Formation of methotrexate-PLLA-PEG-PLLA composite microspheres by microencapsulation through a process of suspension-enhanced dispersion by supercritical CO2
Ai-Zheng Chen,1,2 Guang-Ya Wang,1 Shi-Bin Wang,1,2 Li Li,1 Yuan-Gang Liu,1,2 Chen Zhao1
1College of Chemical Engineering, 2Institute of Pharmaceutical Engineering, Institute of Biomaterials and Tissue Engineering, Huaqiao University, Xiamen 361021, China
Background: The aim of this study was to improve the drug loading, encapsulation efficiency, and sustained-release properties of supercritical CO2-based drug-loaded polymer carriers via a process of suspension-enhanced dispersion by supercritical CO2 (SpEDS), which is an advanced version of solution-enhanced dispersion by supercritical CO2 (SEDS).
Methods: Methotrexate nanoparticles were successfully microencapsulated into poly (L-lactide)-poly(ethylene glycol)-poly(L-lactide) (PLLA-PEG-PLLA) by SpEDS. Methotrexate nanoparticles were first prepared by SEDS, then suspended in PLLA-PEG-PLLA solution, and finally microencapsulated into PLLA-PEG-PLLA via SpEDS, where an "injector" was utilized in the suspension delivery system.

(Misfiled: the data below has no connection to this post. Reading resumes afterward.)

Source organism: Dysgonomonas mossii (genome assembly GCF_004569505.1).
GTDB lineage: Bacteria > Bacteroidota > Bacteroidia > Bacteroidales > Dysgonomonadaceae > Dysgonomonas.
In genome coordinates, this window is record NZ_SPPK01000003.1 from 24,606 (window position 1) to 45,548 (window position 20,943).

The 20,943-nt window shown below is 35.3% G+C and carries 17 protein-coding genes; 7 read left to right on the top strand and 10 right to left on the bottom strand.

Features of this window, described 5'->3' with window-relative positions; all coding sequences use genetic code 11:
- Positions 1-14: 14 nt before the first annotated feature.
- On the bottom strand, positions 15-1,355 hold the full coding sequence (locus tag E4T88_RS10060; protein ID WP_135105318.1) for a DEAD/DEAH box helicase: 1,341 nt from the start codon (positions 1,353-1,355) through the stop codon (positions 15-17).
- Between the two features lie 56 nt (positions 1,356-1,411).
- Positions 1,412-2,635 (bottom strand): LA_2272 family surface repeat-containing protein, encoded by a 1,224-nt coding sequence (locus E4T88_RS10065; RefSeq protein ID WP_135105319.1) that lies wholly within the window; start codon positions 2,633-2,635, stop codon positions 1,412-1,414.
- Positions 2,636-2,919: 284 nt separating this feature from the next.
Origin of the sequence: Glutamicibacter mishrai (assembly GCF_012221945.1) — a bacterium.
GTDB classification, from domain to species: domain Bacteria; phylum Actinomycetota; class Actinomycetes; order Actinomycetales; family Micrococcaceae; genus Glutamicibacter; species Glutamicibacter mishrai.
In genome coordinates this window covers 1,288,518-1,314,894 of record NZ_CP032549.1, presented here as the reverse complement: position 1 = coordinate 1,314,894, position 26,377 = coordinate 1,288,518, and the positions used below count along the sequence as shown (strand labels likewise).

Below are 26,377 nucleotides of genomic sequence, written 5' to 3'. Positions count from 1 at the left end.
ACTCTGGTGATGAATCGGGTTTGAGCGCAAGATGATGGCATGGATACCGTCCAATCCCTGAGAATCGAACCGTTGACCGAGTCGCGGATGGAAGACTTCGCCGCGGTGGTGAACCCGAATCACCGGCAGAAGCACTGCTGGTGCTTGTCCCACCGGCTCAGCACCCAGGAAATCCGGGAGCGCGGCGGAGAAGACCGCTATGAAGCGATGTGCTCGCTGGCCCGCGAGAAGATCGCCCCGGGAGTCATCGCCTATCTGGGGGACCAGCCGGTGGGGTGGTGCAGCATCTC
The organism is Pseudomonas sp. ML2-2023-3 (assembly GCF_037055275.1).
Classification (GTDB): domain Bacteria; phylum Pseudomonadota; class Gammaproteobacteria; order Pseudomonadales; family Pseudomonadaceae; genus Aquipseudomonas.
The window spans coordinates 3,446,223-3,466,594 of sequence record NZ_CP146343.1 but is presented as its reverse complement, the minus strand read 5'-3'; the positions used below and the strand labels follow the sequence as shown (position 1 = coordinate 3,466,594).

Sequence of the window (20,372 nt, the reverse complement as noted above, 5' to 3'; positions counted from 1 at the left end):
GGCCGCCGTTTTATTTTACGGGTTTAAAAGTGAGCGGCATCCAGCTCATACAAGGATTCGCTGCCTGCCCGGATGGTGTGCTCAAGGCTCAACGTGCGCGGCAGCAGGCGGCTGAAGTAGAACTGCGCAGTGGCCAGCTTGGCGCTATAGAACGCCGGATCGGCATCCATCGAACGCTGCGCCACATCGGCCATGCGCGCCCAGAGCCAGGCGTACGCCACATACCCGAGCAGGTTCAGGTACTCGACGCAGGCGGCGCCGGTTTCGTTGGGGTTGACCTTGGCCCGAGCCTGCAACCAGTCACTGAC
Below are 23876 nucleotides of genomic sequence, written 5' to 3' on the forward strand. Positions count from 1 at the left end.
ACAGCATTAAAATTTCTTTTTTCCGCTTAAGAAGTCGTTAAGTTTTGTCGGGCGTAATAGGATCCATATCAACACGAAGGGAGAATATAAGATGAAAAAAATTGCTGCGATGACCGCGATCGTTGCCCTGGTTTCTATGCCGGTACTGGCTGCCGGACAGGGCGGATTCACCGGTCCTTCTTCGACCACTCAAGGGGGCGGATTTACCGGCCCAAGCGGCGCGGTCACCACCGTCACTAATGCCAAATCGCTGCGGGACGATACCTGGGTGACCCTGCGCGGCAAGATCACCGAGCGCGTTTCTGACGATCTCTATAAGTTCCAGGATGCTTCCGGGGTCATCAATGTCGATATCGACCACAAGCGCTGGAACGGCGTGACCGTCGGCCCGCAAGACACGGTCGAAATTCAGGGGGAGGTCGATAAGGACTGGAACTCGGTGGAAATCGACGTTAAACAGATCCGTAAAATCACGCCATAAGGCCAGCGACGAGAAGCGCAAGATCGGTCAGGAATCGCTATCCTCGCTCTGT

Results: After microencapsulation, the composite methotrexate (MTX)-PLLA-PEG-PLLA microspheres obtained had a mean particle size of 545 nm, drug loading of 13.7%, and an encapsulation efficiency of 39.2%. After an initial burst release, with around 65% of the total methotrexate being released in the first 3 hours, the MTX-PLLA-PEG-PLLA microspheres released methotrexate in a sustained manner, with 85% of the total methotrexate dose released within 23 hours and nearly 100% within 144 hours.
Conclusion: Compared with a parallel study of the coprecipitation process, microencapsulation using SpEDS offered greater potential to manufacture drug-loaded polymer microspheres for a drug delivery system.
Keywords: drug loading, encapsulation efficiency, methotrexate, nanoparticles, poly(L-lactide), supercritical CO2 sustained release
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